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The King Who Comes

I usually post on Mondays. I’m posting a little early this week so you have this in time for Palm Sunday. (I’m not losing total track of the days of the week yet!)


It feels odd to start Holy Week without going to church for Palm Sunday, knowing that we won’t gather for Good Friday or Easter Sunday either.

I miss sitting in the pew and hearing the voices rise in song around me, turning around during the passing of the peace to greet the couple behind me, feeling the vibrations  of the organ travel up my legs and engage my whole body in the surround-sound of worship.

This week I also miss seeing the children parade down the aisles waving palm branches. As grateful as I am for online sermons and prayers, it’s different than gathering in worship.

And yet, entering Holy Week this way reminds me of a Christmas I spent in “my” little village in the mountains of Afghanistan. As I walked up the bare dirt path to the mud-brick hospital to see the patients on Christmas morning, there were no Christmas trees, no twinkling lights, no carols. The world around me didn’t know the Savior had come. 

And yet he had.

In fact, he had come into a setting much like that one, where the sheep and chickens shared the homes of their owners, and where the neighbors beginning their days didn’t know the world had changed. 

On that Christmas morning as I walked to the hospital, though I grieved not being with my family, and missed the lights and the turkey, the stockings and the children building new lego sets, there was a deeper sense of being in the story. (The donkeys parked outside the hospital might have had something to do with that as well!)  

On this Palm Sunday here in Canada, there are no donkeys to pull my imagination into the story. No dirt paths or chickens living in the houses of my neighbors. And yet, this Palm Sunday, perhaps more than any I’ve lived before, feels real, and desperately important.

Jesus comes, and in the midst of sickness and questions and fear, He is King. This truth saves me moment by moment.

And He comes gently and humbly, riding on a donkey, not out to conquer the parts of me that struggle but to woo them, to lead them deeper into his healing, life-giving love. This reality makes me love Him all the more.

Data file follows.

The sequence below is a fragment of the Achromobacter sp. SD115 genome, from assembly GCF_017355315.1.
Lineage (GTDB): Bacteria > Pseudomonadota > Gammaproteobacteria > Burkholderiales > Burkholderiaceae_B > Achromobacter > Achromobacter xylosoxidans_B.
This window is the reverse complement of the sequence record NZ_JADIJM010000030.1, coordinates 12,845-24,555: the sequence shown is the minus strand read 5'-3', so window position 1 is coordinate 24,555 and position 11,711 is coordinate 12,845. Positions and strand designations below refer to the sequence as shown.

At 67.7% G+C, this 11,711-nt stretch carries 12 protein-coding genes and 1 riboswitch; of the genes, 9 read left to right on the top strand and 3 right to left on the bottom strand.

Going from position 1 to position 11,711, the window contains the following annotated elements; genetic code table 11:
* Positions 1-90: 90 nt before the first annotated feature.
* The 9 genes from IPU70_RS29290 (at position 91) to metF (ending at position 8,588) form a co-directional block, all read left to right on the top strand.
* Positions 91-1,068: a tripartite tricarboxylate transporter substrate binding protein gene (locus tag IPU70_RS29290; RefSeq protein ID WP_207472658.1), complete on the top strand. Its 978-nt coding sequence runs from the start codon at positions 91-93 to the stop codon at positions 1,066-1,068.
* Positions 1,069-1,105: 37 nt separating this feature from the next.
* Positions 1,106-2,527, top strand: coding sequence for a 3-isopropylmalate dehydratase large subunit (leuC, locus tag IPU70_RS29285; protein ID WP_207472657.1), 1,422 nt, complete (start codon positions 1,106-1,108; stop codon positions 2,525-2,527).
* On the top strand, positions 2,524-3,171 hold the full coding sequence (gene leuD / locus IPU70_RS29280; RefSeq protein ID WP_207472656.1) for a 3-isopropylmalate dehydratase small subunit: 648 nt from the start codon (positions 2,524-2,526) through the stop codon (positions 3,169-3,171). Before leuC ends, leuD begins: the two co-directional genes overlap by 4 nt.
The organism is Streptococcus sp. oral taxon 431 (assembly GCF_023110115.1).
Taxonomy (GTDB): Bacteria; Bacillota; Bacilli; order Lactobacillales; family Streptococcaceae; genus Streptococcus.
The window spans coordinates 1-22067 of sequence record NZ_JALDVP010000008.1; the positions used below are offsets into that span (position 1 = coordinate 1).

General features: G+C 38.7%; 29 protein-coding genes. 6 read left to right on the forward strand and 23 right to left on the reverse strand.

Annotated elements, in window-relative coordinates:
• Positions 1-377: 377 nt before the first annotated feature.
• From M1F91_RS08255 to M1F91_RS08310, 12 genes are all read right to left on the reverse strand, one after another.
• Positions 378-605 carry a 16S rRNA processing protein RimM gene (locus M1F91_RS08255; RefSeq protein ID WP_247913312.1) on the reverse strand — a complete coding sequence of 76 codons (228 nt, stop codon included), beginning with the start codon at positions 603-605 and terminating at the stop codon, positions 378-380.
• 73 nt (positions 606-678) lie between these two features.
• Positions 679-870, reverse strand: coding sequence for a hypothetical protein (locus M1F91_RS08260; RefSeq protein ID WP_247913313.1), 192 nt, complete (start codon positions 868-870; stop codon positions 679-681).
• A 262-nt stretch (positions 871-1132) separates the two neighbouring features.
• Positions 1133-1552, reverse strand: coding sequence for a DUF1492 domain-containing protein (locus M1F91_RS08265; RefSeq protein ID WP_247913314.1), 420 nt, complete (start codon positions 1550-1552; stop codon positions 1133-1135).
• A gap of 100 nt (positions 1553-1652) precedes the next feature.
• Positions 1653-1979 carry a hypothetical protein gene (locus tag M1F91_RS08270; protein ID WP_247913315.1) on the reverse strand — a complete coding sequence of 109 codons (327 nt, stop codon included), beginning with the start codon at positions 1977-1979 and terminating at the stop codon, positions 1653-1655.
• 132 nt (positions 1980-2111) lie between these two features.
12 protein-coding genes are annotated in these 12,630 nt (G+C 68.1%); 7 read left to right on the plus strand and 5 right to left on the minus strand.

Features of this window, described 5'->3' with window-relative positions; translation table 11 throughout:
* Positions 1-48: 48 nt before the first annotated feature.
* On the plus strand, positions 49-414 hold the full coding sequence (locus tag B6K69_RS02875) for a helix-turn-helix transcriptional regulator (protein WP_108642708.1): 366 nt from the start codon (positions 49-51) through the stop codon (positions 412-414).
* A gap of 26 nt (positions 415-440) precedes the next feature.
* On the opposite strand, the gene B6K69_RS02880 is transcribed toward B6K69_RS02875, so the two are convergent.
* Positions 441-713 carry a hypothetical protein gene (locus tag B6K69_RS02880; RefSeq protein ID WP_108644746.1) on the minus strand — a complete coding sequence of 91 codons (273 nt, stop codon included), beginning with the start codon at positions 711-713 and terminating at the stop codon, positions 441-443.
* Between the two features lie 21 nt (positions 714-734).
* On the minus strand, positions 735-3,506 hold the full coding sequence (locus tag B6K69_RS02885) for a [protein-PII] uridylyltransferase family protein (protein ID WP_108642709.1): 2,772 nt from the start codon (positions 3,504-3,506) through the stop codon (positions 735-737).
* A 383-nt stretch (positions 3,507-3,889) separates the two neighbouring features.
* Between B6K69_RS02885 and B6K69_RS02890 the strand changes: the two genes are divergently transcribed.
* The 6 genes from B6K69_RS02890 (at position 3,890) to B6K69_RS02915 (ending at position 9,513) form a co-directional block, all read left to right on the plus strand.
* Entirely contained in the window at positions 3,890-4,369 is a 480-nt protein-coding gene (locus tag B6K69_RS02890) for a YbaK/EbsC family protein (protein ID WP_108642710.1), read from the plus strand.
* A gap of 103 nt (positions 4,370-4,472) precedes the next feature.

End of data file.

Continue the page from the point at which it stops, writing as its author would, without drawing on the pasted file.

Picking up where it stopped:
This Jesus who comes is the Jesus I need, and now (as always) is the time I need him.

I posted the words of James Bryan Smith on my bathroom mirror last week, words to read and affirm and return to live in many times each day.

“I am one in whom God dwells and delights.

I live in the strong and unshakeable kingdom of God.

The kingdom is not in trouble, and neither am I.” 

James Bryan Smith

As we begin Holy Week, watching the King take his next step toward his throne on the back of a donkey, let’s remember that, even while so much around us is being shaken, this humble, powerful, life-bringing, Servant King—the One who doesn’t hide from suffering but walks with us into and through it—sits firmly and unshakeably on the throne of the universe.

The peace of Christ be with you.


P.S. If you’d like to dig deeper into the character of this God who comes, you might enjoy my Bible study, “When Life Falls Apart: Relearning Trust in the God of Mercy.” Click here to learn more and download your copy (FREE through Monday evening).

This Post Has 5 Comments

  1. carol turner

    Hi Carolyn, wow how this photo reminded of the “donkey park” outside the hospital in Lal and our time there together. Still so much appreciated. Thinking of you and praying for you regularly may you truly know God’s blessing this Easter time even though for all of it is is “unusual”. I am not bored but have to admit to being just a little fed up with my own company!!!!! Heard from Kamilla & Amina this week, busy with their work in Lal but realising how much more they need to learn. Still so exciting to think we had a part to play in their becoming doctors. Love Carol

  2. Catherine Collie

    Your article fits in with what my pastors were talking about this morning in our online church. They picked
    Hebrews 12: 26-29 to talk about. what is being shaken in your world and what is not. Also what does the unshakeable kingdom look like to you?
    Love the quote from James B Smith

  3. Janet Sketchley

    I love this quote from James Bryan Smith. Thank you–for that and for the post 🙂

  4. Bonita

    Thank you for the reminder that the Kingdom is not in trouble!

  5. Marion

    Dear Carolyn, thank you for your deeply moving story/post concerning Palm Sunday… love the donkeys and picturing Jesus riding on one and being reminded that we hold the hand 0f the One who holds the world.
    I think of you often because over a year ago you came upon, or perhaps it came upon you, your word for the year and it was -“Jesus”. At the time, I was toying with several words for 2019 and when you told your story of “Jesus”, I wrapped up all my words (gratitude, humility, obedience, seek, joy) into His Name. Now as I look back in my journal “Jesus” is written on every page since February 26, 2019 and I suspect will be until He brings me Home. Thank you, thank you!

    the peace of Christ be with you dear one

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